“I think our response is about as robust as anyone,” Carroll said, adding one exception: “U of I has done more testing than anyone else. Period.”
Illinois and Missouri — polar opposites
At the University of Illinois at Urbana-Champaign, with about 50,100 students, undergraduate students initially got twice-weekly testing while faculty, staff and graduate students were tested once a week. Testing increased as the semester went on. The school introduced an expansive saliva testing program, called SHIELD T3, which allowed for rapid processing of results.
But more robust testing didn’t mean that Illinois’ spread was controlled.
The university recorded more than 4,500 cases as of Dec. 17, with the spread peaking in the initial weeks after students returned to campus. The university had recorded more than 2,000 cases by Sept. 16, less than a month after students returned.
Yet simply tracking numbers can be misleading.
Though it’s impossible for the total number of cases to be fully known at any university, those schools that had some form of surveillance testing have a clearer and more accurate picture of the number of cases they had on campus.
Missouri, unlike Illinois, Indiana and Wisconsin, did not have any form of surveillance or entry testing — sticking to only testing symptomatic students and their close contacts.
When developing testing protocols prior to students returning, Missouri did consider implementing some form of mandatory testing but opted out — concluding “the same as the CDC: Mandatory mass testing is not recommended,” according to the Show Me Renewal plan that outlines the university’s COVID-19 policies.
However, the CDC does recommend surveillance testing.
In its testing guidance for institutions of higher education, the CDC says that “a strategy of entry screening combined with regular serial testing might prevent or reduce SARS-CoV-2 transmission.”
Missouri stands out for its testing model for another reason: Students were required by the county to have a doctor’s referral.
Ana Bento, an assistant professor in epidemiology and biostatistics at Indiana University’s School of Public Health, has been studying COVID-19 on college campuses and what mitigation strategies are most effective at reducing cases.
And while no single mitigation strategy is the silver bullet, Bento said one key strategy is among the most positive and efficient: testing.
By only testing symptomatic people, about 50-60% of infections go without being detected because most infections occur with people who are asymptomatic or will develop symptoms in the next few days, Bento said.
“Ideally, … testing everyone as often as possible even if they do not have symptoms is paramount,” she said. “Precisely because most infection events occur with individuals that have no clue they are infectious."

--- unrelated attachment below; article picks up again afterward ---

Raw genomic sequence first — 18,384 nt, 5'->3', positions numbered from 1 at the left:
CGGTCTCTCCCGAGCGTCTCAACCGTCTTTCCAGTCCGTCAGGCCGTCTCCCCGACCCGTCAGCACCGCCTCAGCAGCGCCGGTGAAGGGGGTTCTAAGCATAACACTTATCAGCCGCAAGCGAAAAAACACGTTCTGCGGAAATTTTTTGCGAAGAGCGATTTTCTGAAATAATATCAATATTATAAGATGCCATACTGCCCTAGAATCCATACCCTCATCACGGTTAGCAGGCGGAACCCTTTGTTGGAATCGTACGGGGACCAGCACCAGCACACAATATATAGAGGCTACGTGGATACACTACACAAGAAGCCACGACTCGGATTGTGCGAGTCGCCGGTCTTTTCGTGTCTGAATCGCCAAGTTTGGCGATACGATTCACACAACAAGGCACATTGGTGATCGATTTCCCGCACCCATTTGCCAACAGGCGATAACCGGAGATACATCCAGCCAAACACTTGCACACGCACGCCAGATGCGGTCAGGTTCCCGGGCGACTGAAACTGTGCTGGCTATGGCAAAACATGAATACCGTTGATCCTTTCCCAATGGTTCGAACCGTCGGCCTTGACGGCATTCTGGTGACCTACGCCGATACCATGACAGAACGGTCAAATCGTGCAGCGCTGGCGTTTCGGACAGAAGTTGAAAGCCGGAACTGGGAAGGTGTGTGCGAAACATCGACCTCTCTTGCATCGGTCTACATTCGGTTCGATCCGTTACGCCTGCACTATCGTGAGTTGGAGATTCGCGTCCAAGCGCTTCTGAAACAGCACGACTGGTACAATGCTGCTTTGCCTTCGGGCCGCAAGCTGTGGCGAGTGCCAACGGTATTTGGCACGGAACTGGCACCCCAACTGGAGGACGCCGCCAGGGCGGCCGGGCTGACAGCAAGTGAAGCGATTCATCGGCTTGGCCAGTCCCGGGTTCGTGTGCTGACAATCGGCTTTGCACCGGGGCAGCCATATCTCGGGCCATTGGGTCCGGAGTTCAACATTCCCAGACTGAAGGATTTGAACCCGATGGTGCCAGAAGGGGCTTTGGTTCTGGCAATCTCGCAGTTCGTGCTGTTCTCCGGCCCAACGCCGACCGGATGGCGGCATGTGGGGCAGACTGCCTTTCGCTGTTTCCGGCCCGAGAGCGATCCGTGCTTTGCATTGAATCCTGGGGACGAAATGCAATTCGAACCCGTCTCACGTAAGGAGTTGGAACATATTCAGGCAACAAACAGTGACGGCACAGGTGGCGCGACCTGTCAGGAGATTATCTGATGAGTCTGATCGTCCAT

Roy Parker, a professor of biochemistry at the University of Colorado Boulder, conducted research that had similar findings. He co-authored a paper with the Harvard T.H. Chan School of Public Health that examined how surveillance testing would reduce COVID-19 cases.
His study found that the sensitivity of the COVID-19 tests — how little of the virus they can detect — is not as important as frequently testing people and getting the results back quickly. The study found that testing frequency was the primary driver of population-level epidemic control when compared with testing sensitivity or even result turnaround times.
Parker said that people are most infectious, or most likely to spread the virus, right before they develop symptoms, also known as being presymptomatic.
By only testing symptomatic people, Parker estimated that possibly between 5,000 and 10,000 cases went undetected at Missouri. He said that easily a third of the student population, which is about 31,000 students, could have been infected over the semester.
"Individuals tend to have the same behavior in most places across the country,” he said. “So I think (Illinois) probably had a similar number of cases, they might just have found more of them."
At Missouri, students were required to log their symptoms daily via the #CampusClear app, which provided the university “with a high-level overview of community health,” according to the Show Me Renewal plan.
Back in August, the Office of the Chancellor sent out an email saying that the app would grant students access to various locations across campus. If they didn’t record any symptoms, they would be given the all clear. If a student didn’t have the app, they would be screened and have their temperature taken prior to entering.
But Missouri didn’t start requiring students to show their “Good to Go!” screens until Oct. 19, when there were only 68 active student cases on campus — well after the September surge.
While Illinois received plenty of national praise for its testing system, there was a vocal minority of students who disagreed with the university’s reopening. On Oct. 16, People Over Profit organized a protest on the quad with roughly two dozen student demonstrators. The protest lasted for about an hour and concluded with a “die-in” in which all the protestors laid on the ground in silence.
“All I’ve heard since the beginning of this pandemic is excuses,” one protestor said through a megaphone. “Excuses from these institutions, excuses from the supposed leaders who are protecting the system that continue to work as it was designed. The University of Illinois is no different than any other institution that exploits students for mass profiteering.”
Up until Aug. 24, the first day of classes at Indiana, Monroe County — home to the university’s flagship campus in Bloomington — had reported about 950 cases of COVID-19. As of Nov. 18, the total was just over 4,800.
However, the semester coincided with an exponential surge in cases statewide.
Carroll, director of Surveillance and Mitigation Testing for Indiana University, said there was little evidence that the university posed a danger to the rest of the community, referencing relatively low prevalence rates on campus even as case numbers surged in surrounding areas.